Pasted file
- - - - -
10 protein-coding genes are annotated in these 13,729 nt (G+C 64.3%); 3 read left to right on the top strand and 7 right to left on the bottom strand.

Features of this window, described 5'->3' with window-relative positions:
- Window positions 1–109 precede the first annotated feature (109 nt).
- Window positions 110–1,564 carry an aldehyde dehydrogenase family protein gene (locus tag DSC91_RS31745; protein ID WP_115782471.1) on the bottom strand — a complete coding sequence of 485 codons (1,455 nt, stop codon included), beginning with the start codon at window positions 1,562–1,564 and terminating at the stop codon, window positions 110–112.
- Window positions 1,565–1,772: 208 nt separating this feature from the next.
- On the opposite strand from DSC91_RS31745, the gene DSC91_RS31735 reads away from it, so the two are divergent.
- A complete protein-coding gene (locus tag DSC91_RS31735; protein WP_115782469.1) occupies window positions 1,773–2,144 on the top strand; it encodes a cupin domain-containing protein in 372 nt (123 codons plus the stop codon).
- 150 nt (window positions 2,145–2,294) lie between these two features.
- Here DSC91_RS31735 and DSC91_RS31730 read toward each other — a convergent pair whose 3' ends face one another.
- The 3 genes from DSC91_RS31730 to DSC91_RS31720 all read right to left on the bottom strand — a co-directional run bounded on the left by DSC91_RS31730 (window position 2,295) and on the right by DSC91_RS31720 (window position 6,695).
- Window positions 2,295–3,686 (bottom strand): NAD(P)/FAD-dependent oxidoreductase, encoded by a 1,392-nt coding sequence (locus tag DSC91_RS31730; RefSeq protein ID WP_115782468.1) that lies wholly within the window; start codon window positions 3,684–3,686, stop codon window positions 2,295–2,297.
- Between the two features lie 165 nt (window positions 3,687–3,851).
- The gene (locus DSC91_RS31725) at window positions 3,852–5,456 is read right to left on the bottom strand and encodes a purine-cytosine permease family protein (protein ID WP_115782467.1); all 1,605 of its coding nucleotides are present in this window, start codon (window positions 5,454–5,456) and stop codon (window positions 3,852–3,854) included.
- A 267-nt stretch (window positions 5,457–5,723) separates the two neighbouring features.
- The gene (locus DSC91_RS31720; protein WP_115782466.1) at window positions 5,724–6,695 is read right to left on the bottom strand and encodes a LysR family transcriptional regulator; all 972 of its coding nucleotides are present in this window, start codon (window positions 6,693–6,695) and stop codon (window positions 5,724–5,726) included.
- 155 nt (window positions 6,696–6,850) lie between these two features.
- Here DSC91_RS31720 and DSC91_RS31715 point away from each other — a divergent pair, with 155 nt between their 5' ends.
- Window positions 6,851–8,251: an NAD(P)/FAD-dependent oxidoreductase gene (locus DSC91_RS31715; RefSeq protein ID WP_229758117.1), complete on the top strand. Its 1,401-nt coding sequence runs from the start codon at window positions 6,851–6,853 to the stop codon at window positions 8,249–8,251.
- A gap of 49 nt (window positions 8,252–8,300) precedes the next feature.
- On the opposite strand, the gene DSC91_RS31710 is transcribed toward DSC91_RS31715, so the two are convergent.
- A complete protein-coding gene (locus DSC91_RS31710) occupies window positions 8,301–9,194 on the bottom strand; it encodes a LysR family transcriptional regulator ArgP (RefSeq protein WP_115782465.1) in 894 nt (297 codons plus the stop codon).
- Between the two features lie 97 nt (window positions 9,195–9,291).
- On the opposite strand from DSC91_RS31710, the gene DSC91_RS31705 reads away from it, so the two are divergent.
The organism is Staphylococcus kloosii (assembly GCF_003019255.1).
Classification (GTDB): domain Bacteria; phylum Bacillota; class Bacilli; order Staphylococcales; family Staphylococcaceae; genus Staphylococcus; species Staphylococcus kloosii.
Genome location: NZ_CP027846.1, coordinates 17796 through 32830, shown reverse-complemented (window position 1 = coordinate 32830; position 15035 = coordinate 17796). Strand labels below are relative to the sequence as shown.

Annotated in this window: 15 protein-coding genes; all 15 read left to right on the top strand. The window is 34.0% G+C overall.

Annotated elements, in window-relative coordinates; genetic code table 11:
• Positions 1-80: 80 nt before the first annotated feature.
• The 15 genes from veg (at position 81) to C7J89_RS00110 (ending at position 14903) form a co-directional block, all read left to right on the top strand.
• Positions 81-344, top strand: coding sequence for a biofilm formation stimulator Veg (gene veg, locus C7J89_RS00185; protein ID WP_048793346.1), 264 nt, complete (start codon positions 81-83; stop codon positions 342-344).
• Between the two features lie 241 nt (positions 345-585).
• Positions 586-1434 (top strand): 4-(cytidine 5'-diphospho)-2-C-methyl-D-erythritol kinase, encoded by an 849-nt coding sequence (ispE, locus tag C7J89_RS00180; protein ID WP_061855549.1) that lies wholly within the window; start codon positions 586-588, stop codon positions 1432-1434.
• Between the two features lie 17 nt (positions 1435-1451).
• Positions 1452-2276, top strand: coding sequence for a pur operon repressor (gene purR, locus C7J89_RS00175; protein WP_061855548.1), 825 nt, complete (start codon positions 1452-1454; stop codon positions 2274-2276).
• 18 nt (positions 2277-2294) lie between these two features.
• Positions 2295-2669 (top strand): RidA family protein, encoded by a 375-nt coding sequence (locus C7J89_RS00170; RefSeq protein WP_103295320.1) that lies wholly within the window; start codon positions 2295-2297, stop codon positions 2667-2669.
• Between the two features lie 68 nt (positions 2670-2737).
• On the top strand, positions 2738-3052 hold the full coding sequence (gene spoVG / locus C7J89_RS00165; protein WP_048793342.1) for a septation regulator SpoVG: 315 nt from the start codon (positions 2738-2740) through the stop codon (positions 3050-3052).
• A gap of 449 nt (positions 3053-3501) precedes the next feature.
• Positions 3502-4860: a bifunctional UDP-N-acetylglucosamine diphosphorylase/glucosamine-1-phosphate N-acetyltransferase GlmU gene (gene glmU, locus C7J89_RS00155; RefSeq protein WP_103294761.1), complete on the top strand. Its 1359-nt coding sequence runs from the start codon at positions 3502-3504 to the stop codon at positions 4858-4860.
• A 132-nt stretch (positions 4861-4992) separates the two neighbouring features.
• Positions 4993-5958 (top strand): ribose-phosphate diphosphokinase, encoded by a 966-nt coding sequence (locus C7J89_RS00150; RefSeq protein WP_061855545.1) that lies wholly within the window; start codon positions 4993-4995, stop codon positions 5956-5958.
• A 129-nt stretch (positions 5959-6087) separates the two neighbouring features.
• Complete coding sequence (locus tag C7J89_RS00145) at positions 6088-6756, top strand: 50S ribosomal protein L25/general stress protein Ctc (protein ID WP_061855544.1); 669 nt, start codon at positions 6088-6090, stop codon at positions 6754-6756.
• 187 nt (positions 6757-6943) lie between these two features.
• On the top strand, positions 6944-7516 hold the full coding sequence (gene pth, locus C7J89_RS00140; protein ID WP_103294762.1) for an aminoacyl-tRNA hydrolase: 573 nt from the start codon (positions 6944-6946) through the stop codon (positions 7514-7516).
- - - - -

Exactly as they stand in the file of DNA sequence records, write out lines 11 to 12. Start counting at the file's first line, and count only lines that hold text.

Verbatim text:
- Window positions 2,295–3,686 (bottom strand): NAD(P)/FAD-dependent oxidoreductase, encoded by a 1,392-nt coding sequence (locus tag DSC91_RS31730; RefSeq protein ID WP_115782468.1) that lies wholly within the window; start codon window positions 3,684–3,686, stop codon window positions 2,295–2,297.
- Between the two features lie 165 nt (window positions 3,687–3,851).